How and Why We Still Read Jung
Personal and professional reflections
Edited by Jean Kirsch, Murray Stein
Published May 9th 2013 by Routledge – 212 pages
How relevant is Jung’s work today?
How and Why We Still Read Jung offers a fresh look at how Jung’s work can still be read and applied to the modern day. Written by seasoned Jungian analysts and Jung scholars, the essays in this collection offer in depth and often personal readings of various works by Jung, including:
Jung and Alchemy: A Diamonic Reading
Chinese Modernity and the Way of Return
Jung: Respect for the Non-Literal
Including contributions from around the world, this book will be of interest to Jungian analysts and academic Jung scholars globally. With a unique and fresh analysis of Jung’s work by eminent authors in the field, this book will also be a valuable starting point for a first-time reader of Jung.
"This splendid book is an adventure! It gives many different entrées to Jung's work. The uniting theme is the authors' generosity. They tell us their personal paths into Jung's ideas and illuminate his insights from their unique personalities. This leads readers Reading Jung to trust their own paths to enter Jung's thought. The gift multiplies. "Ann Belford Ulanov, Ph.D. Jungian analyst.
"In putting together this extraordinary collection of authors and ideas, the editors offer us a unique text that is not only informative, provocative and path breaking but also challenges the reader to explore her/his own multiple readings of Jung. The book is destined to be a creativity engine for Jungian Studies". Joe Cambray, Ph.D., President, IAAP
"So many striking approaches to Jung and his work - and so many 'Jungs' to approach! It is a delight to follow the stories of this unique and original gathering of writers - who by definition are also readers - and to reflect upon and reconsider one's own attitudes." Robert Hinshaw, Jungian analyst and publisher, Einsiedeln, Switzerland
"For most of the psychological world, the depth of Jung’s achievement is yet fully to be discerned, even as those who have studied him for years continue to find new layers of meaning and provocative observation. While the eleven essays from these seasoned Jungian scholars and analysts illustrate how each continues finding new contours to the Jungian terrain, all of them offer their own original insights into the on-going development of analytic psychology. The reader not only learns more of Jung’s vast contribution, but receives a richer range of lenses through which to see the world, as well as an invitation to greater self-reflection." James Hollis, Ph. D., Zurich-trained Jungian analyst and author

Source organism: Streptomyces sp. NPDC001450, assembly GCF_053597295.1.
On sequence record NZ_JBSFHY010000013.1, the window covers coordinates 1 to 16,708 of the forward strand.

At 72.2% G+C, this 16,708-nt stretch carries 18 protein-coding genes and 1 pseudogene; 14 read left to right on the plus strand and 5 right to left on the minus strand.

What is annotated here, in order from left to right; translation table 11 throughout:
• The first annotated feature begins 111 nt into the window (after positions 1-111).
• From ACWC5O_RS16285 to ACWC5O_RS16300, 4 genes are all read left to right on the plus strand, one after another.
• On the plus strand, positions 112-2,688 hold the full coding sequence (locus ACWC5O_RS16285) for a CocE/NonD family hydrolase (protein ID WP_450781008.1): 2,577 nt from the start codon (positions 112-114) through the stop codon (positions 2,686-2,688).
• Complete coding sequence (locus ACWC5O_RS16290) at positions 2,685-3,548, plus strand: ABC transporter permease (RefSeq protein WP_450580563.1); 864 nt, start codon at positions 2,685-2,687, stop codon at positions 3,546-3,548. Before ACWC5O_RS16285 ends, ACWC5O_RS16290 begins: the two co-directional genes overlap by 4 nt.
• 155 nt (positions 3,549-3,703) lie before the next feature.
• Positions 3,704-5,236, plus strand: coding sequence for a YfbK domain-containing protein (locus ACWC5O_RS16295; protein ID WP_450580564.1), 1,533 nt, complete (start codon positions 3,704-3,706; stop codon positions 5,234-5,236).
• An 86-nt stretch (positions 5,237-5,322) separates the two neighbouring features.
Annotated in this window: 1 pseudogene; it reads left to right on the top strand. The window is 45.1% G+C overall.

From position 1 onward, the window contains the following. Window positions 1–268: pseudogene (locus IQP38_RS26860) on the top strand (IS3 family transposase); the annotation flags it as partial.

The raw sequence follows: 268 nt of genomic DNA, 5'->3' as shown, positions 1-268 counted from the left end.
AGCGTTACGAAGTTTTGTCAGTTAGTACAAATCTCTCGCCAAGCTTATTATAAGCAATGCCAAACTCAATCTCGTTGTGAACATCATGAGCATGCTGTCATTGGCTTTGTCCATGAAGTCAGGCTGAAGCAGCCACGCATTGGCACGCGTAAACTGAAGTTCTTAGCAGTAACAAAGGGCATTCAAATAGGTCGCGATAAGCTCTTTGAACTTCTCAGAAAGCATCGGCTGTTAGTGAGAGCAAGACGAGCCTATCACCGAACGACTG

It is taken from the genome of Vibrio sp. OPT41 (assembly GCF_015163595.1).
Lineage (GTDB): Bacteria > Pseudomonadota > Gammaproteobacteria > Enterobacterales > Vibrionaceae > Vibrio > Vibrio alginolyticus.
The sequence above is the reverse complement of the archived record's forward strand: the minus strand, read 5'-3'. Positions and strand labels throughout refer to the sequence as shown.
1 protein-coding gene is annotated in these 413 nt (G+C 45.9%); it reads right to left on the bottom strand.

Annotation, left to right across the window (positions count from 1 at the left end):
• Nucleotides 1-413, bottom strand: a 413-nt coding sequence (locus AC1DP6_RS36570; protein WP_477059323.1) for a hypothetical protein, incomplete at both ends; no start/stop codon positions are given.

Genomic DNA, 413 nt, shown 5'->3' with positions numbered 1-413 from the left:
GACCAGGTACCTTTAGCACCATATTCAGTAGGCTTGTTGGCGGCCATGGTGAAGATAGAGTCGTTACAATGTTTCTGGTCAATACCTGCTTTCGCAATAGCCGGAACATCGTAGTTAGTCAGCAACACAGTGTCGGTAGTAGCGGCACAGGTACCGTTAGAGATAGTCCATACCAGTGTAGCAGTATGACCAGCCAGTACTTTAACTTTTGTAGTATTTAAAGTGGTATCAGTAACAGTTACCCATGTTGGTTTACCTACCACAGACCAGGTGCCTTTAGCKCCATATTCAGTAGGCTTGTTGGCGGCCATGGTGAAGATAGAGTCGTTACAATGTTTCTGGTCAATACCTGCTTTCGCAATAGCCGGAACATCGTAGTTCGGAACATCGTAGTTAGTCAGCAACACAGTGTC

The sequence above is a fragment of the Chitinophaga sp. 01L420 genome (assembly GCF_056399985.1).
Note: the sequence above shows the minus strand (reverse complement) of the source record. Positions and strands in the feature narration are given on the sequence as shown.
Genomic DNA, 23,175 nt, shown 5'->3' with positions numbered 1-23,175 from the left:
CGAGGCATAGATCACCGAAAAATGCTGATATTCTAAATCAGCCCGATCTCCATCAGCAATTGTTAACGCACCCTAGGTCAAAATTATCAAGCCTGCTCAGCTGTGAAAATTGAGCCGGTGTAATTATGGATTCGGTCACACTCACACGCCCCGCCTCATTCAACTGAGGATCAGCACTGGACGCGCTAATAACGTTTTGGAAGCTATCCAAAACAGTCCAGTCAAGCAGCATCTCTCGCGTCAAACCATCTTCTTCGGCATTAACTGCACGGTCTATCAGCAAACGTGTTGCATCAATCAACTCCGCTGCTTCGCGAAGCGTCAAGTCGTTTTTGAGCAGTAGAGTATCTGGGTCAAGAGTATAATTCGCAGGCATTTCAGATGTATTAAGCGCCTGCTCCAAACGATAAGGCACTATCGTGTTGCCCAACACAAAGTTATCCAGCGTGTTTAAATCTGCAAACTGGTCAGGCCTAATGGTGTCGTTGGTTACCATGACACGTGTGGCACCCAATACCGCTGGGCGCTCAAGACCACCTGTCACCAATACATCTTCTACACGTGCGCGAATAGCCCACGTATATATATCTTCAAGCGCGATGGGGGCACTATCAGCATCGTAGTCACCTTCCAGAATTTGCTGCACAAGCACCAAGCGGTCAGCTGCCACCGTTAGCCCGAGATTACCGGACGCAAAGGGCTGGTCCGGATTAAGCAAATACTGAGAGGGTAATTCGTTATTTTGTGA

Saban, Ambiguating Jung. Stein, A Lecture for the End of Time - "Concerning Rebirth". Marlan, Jung and Alchemy: A Diamonic Reading. Bishop, On Reading Jung in German: Jung’s Significance for Germanistik. Rowland, Reading Jung for Magic: "Active Imagination" for/as "Close Reading". Stephenson, Reading Frye Reading Jung. Cohen, Tangled Up in Blue: A Reappraisal of Complex Theory. Sara Liuh, Chinese Modernity and the Way of Return. Hogenson, Philosophy, the Thinking Function, and the Reading of Jung. Tacey, Jung: Respect for the Non-Literal. Kirsch, A Lifelong Reading of Jung
Jean Kirsch is a Jungian analyst practising in Palo Alto, California. A graduate of Stanford University Medical School, she is a member and past president of the C. G. Jung Institute of San Francisco. She is a member of the training faculty at the C. G. Jung Institute.
Murray Stein is a training and supervising analyst at the International School of Analytical Psychology in Zurich (ISAPZurich). He is a former president of the International Association for Analytical Psychology (IAAP) and of ISAPZurich.